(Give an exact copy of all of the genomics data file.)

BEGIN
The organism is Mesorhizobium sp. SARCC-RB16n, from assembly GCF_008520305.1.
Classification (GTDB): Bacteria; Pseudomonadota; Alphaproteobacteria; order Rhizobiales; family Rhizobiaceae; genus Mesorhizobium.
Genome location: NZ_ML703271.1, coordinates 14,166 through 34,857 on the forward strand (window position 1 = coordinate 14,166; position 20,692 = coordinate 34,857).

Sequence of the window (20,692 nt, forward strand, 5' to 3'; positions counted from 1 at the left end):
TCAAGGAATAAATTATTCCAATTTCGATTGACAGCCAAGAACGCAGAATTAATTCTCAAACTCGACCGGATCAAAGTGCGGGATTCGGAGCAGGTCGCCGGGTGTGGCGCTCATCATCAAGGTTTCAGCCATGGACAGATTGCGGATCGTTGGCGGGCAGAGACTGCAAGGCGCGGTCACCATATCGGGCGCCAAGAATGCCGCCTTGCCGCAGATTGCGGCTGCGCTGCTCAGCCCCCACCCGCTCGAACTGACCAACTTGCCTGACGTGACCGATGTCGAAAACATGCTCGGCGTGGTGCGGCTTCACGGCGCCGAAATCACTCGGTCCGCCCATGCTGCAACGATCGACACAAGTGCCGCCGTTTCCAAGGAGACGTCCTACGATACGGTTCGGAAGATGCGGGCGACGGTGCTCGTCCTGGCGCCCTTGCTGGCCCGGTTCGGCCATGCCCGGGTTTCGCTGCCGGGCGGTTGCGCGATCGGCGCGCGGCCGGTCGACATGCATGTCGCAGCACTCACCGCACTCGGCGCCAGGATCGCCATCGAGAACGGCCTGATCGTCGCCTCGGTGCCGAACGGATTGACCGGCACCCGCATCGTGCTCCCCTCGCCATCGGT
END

The organism is Mesorhizobium sp. SARCC-RB16n, from assembly GCF_008520305.1.
Classification (GTDB): Bacteria; Pseudomonadota; Alphaproteobacteria; order Rhizobiales; family Rhizobiaceae; genus Mesorhizobium.
Genome location: NZ_ML703271.1, coordinates 14,166 through 34,857 on the forward strand (window position 1 = coordinate 14,166; position 20,692 = coordinate 34,857).

Sequence of the window (20,692 nt, forward strand, 5' to 3'; positions counted from 1 at the left end):
TCAAGGAATAAATTATTCCAATTTCGATTGACAGCCAAGAACGCAGAATTAATTCTCAAACTCGACCGGATCAAAGTGCGGGATTCGGAGCAGGTCGCCGGGTGTGGCGCTCATCATCAAGGTTTCAGCCATGGACAGATTGCGGATCGTTGGCGGGCAGAGACTGCAAGGCGCGGTCACCATATCGGGCGCCAAGAATGCCGCCTTGCCGCAGATTGCGGCTGCGCTGCTCAGCCCCCACCCGCTCGAACTGACCAACTTGCCTGACGTGACCGATGTCGAAAACATGCTCGGCGTGGTGCGGCTTCACGGCGCCGAAATCACTCGGTCCGCCCATGCTGCAACGATCGACACAAGTGCCGCCGTTTCCAAGGAGACGTCCTACGATACGGTTCGGAAGATGCGGGCGACGGTGCTCGTCCTGGCGCCCTTGCTGGCCCGGTTCGGCCATGCCCGGGTTTCGCTGCCGGGCGGTTGCGCGATCGGCGCGCGGCCGGTCGACATGCATGTCGCAGCACTCACCGCACTCGGCGCCAGGATCGCCATCGAGAACGGCCTGATCGTCGCCTCGGTGCCGAACGGATTGACCGGCACCCGCATCGTGCTCCCCTCGCCATCGGT